Understanding Weight Fluctuations & Erratic Numbers On The Scale
Set yourself free of allowing the scale to make or break your day. Turns out, the mechanical demon isn’t a good measurement of health as much as it is a psychological bully!
There are a few morning routines that have the ability to set the mood for the whole day. Weighing yourself is definitely amongst them. Fortunately, the readings that this mechanical or electronic brute gives you is just a number. And this set of digits may or may not be an accurate reflection of reality. Should you unquestionably rely on your scale? The undeniable answer is no!
Let’s say there was a hypothetical universe where everyone’s weight had no variability. In this universe, a man named Jack has 165 lbs of lean mass and 55 lbs of fat. That means Jack weighs 220 lbs. The percentage of his body fat is 25%.
Now let’s transport Jack back to our universe. The one where the number on the scale goes up and down seemingly irrationally. How much does Jack weigh here? He would probably weigh somewhere between 216 and 228 lbs. Why are the numbers so different? Your weight on the scale can be calculated with the following formula:
Scale Weight = True Weight + Weight Fluctuations
True Weight is the weight you would be in the hypothetical universe (or naked in the morning after going to the bathroom and before eating anything).
Here are a few things that may affect weight fluctuations:
The amount of glycogen stored in your body depends on your current consumption of carbohydrates. For every gram of carbohydrate your body stores in the form of glycogen, it also accumulates three grams of water.
If you are carbohydrate-depleted, you will be at the lower end of your weight fluctuations. Conversely, if you gobbled a jar of Nutella, you will be at the upper end of your weight fluctuations.
2. Water retention/depletion
If your sodium intake is above average, you will likely retain water and gain weight. Conversely, if you lower sodium consumption, you will release water and lose weight.
You should keep in mind that your body adjusts to new levels of sodium intake thanks to hormone aldosterone. You can’t keep weight off just by cutting sodium out of your diet. If you eat just a pack of salted nuts after having withdrawn sodium from you diet for a long time, your body is likely to bloat.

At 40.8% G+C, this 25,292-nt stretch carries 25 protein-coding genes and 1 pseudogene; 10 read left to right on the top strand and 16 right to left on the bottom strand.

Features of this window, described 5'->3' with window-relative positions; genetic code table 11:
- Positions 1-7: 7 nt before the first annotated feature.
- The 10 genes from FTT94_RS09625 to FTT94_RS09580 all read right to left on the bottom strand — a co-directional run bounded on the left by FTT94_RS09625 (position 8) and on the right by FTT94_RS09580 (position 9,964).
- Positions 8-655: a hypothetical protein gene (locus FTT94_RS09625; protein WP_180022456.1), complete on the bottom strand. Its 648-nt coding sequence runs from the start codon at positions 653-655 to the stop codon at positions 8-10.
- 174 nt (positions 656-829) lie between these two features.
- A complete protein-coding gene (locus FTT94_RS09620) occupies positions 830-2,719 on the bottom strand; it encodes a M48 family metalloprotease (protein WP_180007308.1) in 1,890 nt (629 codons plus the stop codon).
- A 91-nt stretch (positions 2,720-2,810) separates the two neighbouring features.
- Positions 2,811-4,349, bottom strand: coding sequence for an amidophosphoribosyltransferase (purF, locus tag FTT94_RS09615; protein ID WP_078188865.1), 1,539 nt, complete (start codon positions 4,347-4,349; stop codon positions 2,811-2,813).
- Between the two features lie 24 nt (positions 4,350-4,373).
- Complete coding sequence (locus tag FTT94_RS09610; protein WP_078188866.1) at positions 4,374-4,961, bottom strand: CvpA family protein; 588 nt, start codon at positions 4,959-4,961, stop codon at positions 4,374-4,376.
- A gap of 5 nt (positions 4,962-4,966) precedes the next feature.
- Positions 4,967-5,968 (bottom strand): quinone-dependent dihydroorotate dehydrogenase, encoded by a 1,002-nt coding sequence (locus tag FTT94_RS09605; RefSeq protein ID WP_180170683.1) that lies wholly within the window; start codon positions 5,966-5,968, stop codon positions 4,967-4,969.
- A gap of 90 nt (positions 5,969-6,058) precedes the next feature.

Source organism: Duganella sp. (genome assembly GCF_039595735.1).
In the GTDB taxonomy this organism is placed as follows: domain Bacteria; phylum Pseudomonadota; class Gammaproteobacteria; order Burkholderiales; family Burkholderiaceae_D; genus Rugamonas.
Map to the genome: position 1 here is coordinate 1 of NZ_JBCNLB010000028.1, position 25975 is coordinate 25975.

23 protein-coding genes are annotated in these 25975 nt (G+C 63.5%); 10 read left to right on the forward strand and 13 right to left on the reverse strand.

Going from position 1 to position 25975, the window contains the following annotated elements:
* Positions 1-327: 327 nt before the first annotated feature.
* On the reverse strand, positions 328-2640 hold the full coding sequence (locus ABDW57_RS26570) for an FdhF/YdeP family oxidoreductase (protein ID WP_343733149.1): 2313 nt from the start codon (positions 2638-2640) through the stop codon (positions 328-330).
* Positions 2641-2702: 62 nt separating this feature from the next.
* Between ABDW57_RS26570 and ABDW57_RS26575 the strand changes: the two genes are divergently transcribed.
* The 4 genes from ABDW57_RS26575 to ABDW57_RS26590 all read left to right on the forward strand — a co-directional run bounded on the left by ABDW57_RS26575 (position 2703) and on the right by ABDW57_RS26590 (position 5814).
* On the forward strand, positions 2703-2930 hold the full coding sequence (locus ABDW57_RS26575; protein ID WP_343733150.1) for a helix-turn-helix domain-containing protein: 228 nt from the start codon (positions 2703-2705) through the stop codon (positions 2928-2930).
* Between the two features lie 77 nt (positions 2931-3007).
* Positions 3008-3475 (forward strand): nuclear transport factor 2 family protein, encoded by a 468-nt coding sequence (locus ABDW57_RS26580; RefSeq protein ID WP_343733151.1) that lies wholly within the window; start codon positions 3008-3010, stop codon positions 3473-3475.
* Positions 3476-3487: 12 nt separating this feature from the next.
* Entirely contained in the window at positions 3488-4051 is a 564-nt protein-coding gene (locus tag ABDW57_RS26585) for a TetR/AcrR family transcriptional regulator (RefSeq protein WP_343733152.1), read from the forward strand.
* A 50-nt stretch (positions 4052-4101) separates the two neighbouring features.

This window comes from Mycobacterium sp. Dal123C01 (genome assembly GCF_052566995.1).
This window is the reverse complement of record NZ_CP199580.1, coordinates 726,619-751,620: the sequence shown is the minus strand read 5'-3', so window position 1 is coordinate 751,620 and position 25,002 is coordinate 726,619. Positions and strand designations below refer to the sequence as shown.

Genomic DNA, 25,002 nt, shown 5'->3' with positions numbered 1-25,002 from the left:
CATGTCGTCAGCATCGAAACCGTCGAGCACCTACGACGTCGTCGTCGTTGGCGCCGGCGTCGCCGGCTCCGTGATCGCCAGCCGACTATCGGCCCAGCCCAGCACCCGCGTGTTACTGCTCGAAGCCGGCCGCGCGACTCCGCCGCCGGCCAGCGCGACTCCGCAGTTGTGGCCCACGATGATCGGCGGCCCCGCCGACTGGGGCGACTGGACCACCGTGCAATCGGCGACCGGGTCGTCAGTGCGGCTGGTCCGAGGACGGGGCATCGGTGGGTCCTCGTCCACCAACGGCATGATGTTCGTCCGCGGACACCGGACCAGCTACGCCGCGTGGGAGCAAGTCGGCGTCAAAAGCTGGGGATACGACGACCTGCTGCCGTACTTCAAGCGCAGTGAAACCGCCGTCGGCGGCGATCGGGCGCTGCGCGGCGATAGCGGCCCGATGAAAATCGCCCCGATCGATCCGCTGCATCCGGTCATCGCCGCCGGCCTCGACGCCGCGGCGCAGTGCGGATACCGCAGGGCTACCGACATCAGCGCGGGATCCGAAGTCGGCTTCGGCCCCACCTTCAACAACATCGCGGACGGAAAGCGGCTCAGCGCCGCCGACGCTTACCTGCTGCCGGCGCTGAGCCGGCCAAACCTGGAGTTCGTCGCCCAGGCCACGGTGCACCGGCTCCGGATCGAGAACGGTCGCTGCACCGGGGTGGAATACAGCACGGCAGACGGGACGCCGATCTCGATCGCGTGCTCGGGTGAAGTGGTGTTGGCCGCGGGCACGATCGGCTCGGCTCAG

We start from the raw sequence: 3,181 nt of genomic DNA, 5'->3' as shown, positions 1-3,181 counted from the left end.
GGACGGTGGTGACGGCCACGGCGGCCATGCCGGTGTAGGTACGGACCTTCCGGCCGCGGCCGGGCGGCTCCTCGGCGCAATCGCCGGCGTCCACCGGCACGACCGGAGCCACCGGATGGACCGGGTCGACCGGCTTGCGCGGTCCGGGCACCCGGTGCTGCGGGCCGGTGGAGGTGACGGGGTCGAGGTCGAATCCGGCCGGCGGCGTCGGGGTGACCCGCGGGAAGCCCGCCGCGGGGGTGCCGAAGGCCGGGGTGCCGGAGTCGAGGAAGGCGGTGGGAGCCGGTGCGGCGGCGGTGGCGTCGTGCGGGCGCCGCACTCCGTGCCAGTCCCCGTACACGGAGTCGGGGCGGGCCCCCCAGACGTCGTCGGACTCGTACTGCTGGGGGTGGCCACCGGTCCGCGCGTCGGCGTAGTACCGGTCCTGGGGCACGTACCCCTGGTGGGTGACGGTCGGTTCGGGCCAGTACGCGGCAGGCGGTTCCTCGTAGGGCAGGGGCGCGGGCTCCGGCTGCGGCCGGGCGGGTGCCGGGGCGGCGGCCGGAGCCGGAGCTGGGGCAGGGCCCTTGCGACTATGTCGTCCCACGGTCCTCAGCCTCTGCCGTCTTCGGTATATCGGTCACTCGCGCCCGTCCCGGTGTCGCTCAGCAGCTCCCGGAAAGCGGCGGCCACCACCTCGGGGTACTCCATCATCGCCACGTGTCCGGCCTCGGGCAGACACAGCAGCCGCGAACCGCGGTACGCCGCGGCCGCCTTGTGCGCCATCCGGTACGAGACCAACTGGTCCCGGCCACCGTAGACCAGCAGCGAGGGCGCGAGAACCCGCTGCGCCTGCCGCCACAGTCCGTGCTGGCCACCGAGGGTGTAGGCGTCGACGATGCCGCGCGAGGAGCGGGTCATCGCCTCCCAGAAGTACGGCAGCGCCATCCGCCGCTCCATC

3. Bloating during a menstrual cycle
Due to increased appetite, the female body can retain water during a menstrual cycle. For this reason, it’s best for women to compare their weight on a month-to-month basis.
Obviously, you’ll be on the lower spectrum of your fluctuating weight average. If you work out a lot or live in a hot climate, make sure you’re refueling with enough water.
Why does the scale seem so erratic when you are on a diet? The main reason is that glycogen is a much more volatile substance than fat. Glycogen is a polysaccharide that is the principal storage form of glucose. Glycogen is the way the body processes and stores glucose as energy, mainly in the liver and the muscles. Intense cardio like running draw upon the glycogen tucked away in our muscles for fuel, which is why you hear about marathoners “carb-loading” in the days before a big race. Fat loss occurs slowly, while glycogen levels can swing like a pendulum. Let’s see what happens at both ends of glycogen storage.
- The High End
Often as the result of binge eating, the scale reads a few extra pounds. This is just the weight of retained water. Typically, people on a diet feel defeated because they seem to gain all of the weight back.
- The Low End
Those who go on paleo or ketogenic style diets (such as Dukan or Atkins programs) usually experience a rapid loss of weight on the very first days. This happens due to a dramatic depletion of glycogen levels. You lose mostly water when you stick to these diet plans.
Sad but true, retained water makes us look fatter than actual fat. If your body retained two pounds of water, you would look as if you gained five pounds of fat.
Don’t despair after a binge even though the scale reads more. This is just the retained water and you didn’t gain much weight. Scale weight may remain the same even if fat loss is occurring because of lean mass gain or glycogen storage. However, the amount of fat will steadily decrease as the result of a balanced nutrition plan and regular exercise.
Interpreting the Scale Readings Properly
Building your own story is the paramount secret behind interpreting the scale. The majority of people use the scale reading as a final number, rather than just one of many possible measurements that help us analyze our weight loss progress. Instead, we need to pair scale readings with the following data:
Waist measurements: This is the most reliable way to measure your body transformation. Every week, take measurements at the navel, two inches above, and two inches below. Compare with last week’s measurements to determine whether a fat loss/gain is occurring.
Energy levels: Assuming that your program is aimed at pursuing a calorie deficit diet, your energy levels are a great indicator. If the scale number goes up, yet your strength is increasing, then you are likely gaining weight from lean body mass.
Bloating: This tells you how much variance is going into your measurements. Be keen on noticing whether you are holding water in key parts such as arms, legs, face, etc. If your eyelids resemble cushions in the morning, it’s useless to step on the scale.
How do you interpret the number on the scale? Do you weigh yourself every morning or once per week? Do you rely on the scale readings when analyzing your progress? It’s best to weigh yourself no more than once per week considering all the variances. You’ll be more likely to focus on what’s really important — achieving your long-term health goals instead of getting psyched out by a number.